Building on what I wrote yesterday about acceptance and godliness, I’ve been thinking about the relationship between acceptance and godliness in relationships. Just as Christians often mix acceptance (justification) and behaviour (sanctification) in relating to God so the two can become mixed in our minds in marriage. The result of mixing acceptance with behaviour is marital stress or failure.
1. The failed marriage or relationship: conditional acceptance and ungodly living
Most couples confuse acceptance with tolerance, “I put up with him doing that because he loves me.” When the behaviour of a partner becomes intolerable, however, acceptance turns to rejection and the marriage or relationship fails.
2. The stressed marriage or relationship: conditional acceptance with godly living.
This is the basis of the relationship for most co-habiting couples and some marriages, “We’ll see how it goes, so far we’ve been happy together because we get on well, we don’t do anything to upset each other.” Stress is found in the relationship because neither party is ever sure that the relationship will last because we are only as good as our last game. When the relationship comes under strain, often through circumstances outside the home such as bereavement or redundancy, the demands of having to perform to be accepted become self-defeating. As one or both partners demand that the other ups their game, the emphasis on performance leads to an even greater emphasis on failures, past and present. Resentment builds and the relationship is destroyed as one or both partners tread on eggshells for fear of behaving unacceptably.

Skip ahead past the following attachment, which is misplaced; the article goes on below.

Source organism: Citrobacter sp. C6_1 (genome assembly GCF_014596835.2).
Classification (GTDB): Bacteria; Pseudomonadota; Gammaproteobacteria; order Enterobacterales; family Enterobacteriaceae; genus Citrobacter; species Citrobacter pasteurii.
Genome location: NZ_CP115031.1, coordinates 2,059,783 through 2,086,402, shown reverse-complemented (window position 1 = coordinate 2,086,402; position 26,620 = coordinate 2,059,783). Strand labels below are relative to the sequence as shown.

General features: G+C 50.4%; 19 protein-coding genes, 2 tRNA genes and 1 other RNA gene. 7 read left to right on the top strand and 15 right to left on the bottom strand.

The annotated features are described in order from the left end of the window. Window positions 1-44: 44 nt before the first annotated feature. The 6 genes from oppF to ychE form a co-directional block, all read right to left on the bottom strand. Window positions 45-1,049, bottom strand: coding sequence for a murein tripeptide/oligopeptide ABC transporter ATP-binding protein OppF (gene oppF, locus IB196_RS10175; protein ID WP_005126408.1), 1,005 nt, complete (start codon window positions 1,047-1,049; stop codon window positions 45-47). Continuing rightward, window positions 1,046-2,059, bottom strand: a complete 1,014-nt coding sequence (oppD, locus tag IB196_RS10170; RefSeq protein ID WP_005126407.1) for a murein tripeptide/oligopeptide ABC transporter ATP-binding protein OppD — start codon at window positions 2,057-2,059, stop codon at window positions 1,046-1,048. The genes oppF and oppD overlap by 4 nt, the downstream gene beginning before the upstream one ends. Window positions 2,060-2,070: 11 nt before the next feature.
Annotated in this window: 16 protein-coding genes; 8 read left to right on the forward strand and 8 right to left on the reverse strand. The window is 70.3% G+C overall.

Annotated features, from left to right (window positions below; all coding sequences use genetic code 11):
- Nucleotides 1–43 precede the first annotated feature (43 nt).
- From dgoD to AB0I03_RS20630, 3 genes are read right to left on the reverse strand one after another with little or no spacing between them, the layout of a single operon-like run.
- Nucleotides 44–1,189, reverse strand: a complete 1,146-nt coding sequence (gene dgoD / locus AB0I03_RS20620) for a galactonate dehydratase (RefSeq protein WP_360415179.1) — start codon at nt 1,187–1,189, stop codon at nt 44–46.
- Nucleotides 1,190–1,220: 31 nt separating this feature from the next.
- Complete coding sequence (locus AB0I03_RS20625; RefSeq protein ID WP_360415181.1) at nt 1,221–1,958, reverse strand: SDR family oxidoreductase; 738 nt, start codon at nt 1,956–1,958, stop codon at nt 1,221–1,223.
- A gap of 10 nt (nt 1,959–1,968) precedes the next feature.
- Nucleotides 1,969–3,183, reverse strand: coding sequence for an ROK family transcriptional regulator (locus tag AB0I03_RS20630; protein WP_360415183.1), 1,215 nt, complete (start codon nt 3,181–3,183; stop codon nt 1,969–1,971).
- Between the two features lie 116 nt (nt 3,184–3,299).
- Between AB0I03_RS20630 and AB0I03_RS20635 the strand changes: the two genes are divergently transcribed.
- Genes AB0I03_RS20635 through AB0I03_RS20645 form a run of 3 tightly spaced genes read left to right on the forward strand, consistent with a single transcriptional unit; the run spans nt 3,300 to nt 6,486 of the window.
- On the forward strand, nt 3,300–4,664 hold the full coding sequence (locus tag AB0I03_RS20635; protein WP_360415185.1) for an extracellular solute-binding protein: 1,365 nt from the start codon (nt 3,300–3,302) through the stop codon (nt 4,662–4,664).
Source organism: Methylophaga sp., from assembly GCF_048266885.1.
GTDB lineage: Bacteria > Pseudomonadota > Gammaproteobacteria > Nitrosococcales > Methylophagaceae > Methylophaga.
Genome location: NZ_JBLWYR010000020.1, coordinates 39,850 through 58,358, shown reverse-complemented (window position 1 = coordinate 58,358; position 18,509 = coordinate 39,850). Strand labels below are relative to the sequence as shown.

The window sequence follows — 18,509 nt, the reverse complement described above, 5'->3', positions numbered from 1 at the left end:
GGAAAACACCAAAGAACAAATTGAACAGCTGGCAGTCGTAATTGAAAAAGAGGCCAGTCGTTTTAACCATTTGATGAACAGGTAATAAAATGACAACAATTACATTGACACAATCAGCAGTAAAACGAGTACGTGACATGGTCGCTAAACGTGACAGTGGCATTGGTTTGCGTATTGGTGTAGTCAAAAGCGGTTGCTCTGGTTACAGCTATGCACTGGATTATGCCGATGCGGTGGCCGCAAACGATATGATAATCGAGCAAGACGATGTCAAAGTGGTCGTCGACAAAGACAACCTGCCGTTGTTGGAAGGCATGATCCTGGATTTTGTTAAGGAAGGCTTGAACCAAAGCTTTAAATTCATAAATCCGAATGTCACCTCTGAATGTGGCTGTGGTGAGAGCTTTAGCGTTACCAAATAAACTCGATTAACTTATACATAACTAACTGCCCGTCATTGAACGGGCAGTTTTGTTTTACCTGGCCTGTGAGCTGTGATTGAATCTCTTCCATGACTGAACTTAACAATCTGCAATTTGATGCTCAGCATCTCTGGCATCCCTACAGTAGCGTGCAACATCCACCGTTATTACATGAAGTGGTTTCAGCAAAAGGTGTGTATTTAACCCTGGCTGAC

3. The stressed marriage: unconditional acceptance with ungodly living.
The stress in this marriage is caused by presumption. “She said she would stick by me through thick and thin, so I can do what I like, I don’t need to change.” Through a loyalty to promises, a fear of failure, a determination to make things work or belief that marriage is for life, this couple will press on in a loveless, independent relationship, as one or both lives to please themselves.
4. The good marriage: unconditional acceptance with godly living.
This is not a perfect marriage, there is no such thing, sin ensures all marriages have some degree of stress. But this is the best marriage can be. Acceptance and behaviour are not mixed. Acceptance is unconditional. It is offered and assumed by both parties. Within the security of unconditional acceptance, for better or for worse, neither partner needs to worry that their performance might not be good enough. Yet, because of the grace, love and mercy of unconditional acceptance, this couple lacks presumption. They want to do what’s best for each other, they know their sin and their need to grow and mature. To grow in godliness, we need feedback, “How am I doing? Am I spending enough time with you? Am I doing my bit?” These questions are not shaped out of a need to save the relationship but to make it better. It is the man’s responsibility to take the lead in doing this (Ephesians 5).
This marriage reflects Christ’s relationship with his church, as anyone who acknowledges their sin and trusts in the death of Christ is accepted by God (Ephesians 2:4-9). God’s acceptance is not conditional upon our behaviour but on remaining loyal to the promises God made in Christ. The behaviour of a true believer never threatens his acceptance before God. And so, through being justified by faith alone, grace alone and Christ alone, sinners are free to grow in Christ-likeness without the anxiety of losing their salvation, motivated instead by the love, mercy and grace of God.